With regulators from the European Union providing their full support, Google yesterday announced that it has completed its $3.1 billion purchase of DoubleClick, creating a dominant online advertising platform with almost no viable competition. While the EU's European Commission (EC) was expected to approve the purchase, it was also widely expected to impose certain conditions. Surprisingly, it did not do so.

"Although it's been nearly a year since we announced our intention to acquire DoubleClick last April, we are no less excited today about the benefits that the combination of our two companies will bring to the online advertising market," Google CEO Eric Schmidt wrote in the company's corporate blog. "Detailed integration planning ... will begin in earnest now ... though we don't have detailed plans to announce today."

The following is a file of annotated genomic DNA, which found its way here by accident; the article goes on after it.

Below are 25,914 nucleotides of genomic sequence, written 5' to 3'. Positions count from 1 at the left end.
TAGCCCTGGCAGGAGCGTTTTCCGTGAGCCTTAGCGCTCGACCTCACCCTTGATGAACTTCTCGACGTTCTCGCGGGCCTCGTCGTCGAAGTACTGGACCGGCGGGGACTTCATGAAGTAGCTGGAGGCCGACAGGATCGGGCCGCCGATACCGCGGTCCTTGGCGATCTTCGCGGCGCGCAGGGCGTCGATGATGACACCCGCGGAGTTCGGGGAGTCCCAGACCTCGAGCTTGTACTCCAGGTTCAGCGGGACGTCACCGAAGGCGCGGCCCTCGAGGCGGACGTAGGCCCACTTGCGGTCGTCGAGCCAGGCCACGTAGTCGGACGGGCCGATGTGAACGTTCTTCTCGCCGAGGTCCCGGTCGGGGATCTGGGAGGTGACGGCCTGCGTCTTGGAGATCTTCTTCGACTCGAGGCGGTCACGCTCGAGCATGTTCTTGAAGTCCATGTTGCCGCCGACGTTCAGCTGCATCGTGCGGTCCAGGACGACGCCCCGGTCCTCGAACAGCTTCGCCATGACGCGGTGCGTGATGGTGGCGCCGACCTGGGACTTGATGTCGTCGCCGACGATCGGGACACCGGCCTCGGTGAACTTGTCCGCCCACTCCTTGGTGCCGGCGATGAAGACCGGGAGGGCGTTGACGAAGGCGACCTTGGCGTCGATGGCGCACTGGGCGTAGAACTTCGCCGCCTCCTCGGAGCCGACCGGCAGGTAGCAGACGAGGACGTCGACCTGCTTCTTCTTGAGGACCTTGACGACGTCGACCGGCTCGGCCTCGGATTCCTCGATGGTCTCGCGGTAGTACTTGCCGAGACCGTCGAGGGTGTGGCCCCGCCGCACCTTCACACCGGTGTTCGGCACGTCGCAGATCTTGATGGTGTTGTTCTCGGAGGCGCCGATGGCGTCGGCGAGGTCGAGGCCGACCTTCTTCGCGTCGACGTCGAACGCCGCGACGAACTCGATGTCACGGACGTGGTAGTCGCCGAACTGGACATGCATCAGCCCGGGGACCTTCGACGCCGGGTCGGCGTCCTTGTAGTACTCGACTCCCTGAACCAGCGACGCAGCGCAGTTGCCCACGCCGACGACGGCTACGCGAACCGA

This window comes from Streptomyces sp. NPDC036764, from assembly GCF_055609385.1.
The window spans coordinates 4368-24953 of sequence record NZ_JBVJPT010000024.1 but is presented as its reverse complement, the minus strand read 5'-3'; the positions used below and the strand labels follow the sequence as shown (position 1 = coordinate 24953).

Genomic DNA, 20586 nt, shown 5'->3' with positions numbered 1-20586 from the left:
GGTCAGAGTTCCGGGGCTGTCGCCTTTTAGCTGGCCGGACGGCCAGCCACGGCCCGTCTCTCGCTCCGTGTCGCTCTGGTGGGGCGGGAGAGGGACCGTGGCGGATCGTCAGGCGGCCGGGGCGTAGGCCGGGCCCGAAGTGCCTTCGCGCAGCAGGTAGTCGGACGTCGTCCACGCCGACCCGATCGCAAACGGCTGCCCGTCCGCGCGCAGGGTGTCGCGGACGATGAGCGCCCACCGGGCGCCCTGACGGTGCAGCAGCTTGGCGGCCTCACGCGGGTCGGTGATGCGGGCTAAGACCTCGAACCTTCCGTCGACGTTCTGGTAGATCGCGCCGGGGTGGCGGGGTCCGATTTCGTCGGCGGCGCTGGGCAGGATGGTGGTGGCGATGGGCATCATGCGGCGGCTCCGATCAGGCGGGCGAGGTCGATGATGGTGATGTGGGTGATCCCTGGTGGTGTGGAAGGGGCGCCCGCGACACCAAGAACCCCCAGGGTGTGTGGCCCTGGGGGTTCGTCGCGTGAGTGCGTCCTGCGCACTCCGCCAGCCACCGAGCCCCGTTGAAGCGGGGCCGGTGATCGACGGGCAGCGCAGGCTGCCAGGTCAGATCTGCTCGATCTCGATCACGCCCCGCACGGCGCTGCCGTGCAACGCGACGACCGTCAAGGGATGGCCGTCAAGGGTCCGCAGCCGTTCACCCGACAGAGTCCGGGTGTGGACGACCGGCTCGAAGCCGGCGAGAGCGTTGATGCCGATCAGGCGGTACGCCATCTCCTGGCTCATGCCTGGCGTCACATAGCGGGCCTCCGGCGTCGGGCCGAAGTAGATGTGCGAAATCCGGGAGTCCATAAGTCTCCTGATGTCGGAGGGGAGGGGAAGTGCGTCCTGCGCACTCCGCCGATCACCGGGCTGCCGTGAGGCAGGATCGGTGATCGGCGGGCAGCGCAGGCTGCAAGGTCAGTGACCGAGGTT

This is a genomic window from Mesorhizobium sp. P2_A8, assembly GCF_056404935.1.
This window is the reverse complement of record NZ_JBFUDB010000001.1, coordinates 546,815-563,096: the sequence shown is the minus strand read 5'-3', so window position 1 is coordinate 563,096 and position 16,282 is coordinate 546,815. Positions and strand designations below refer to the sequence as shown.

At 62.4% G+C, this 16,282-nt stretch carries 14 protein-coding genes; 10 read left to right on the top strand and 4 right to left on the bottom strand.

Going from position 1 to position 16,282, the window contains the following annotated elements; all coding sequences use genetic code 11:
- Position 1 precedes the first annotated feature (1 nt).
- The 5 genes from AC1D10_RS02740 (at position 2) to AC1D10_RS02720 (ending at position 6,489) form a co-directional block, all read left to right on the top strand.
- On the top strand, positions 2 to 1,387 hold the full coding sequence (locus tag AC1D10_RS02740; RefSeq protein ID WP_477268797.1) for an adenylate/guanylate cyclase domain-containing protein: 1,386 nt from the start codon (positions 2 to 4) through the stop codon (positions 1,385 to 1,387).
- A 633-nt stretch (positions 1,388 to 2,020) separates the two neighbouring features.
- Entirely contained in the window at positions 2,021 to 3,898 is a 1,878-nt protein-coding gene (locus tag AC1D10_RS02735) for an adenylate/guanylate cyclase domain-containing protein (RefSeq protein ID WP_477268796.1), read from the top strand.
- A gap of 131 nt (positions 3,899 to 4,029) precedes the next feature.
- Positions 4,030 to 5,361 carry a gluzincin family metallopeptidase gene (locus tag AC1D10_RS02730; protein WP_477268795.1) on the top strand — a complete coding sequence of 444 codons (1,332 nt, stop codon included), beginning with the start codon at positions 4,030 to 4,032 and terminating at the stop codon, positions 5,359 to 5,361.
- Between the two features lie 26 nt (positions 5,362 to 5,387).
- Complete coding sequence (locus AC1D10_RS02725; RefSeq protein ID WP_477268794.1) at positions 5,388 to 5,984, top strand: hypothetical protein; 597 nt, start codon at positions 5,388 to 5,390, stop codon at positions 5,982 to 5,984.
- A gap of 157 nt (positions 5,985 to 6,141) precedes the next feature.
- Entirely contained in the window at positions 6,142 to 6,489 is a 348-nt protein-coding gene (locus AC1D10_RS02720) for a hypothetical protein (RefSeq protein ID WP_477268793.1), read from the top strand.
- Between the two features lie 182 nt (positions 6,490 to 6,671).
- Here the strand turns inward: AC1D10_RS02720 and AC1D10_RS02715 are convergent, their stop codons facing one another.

Schmidt said that there would be some jobs lost during the merger of the two companies, mostly in the US. Combining the companies will occur in stages, with the US operations being consolidated by April. Outside the US, the schedule will be determined according to the needs and requirements of each region, Schmidt said.

The unchecked Google/DoubleClick deal may have one unintended consequence: It will be harder for antitrust regulators to block Microsoft's takeover bid for Yahoo!, given that both Microsoft and Yahoo! are distant competitors to Google in most key markets.